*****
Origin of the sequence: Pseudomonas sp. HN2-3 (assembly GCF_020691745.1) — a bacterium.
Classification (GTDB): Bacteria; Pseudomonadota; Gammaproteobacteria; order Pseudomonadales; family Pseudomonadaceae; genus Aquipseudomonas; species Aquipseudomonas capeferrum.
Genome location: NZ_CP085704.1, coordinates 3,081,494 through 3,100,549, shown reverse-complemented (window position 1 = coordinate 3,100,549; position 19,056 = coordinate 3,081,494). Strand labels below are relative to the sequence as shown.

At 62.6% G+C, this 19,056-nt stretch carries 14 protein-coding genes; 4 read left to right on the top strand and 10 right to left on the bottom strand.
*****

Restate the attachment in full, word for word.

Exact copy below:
Origin of the sequence: Pseudomonas sp. HN2-3 (assembly GCF_020691745.1) — a bacterium.
Classification (GTDB): Bacteria; Pseudomonadota; Gammaproteobacteria; order Pseudomonadales; family Pseudomonadaceae; genus Aquipseudomonas; species Aquipseudomonas capeferrum.
Genome location: NZ_CP085704.1, coordinates 3,081,494 through 3,100,549, shown reverse-complemented (window position 1 = coordinate 3,100,549; position 19,056 = coordinate 3,081,494). Strand labels below are relative to the sequence as shown.

At 62.6% G+C, this 19,056-nt stretch carries 14 protein-coding genes; 4 read left to right on the top strand and 10 right to left on the bottom strand.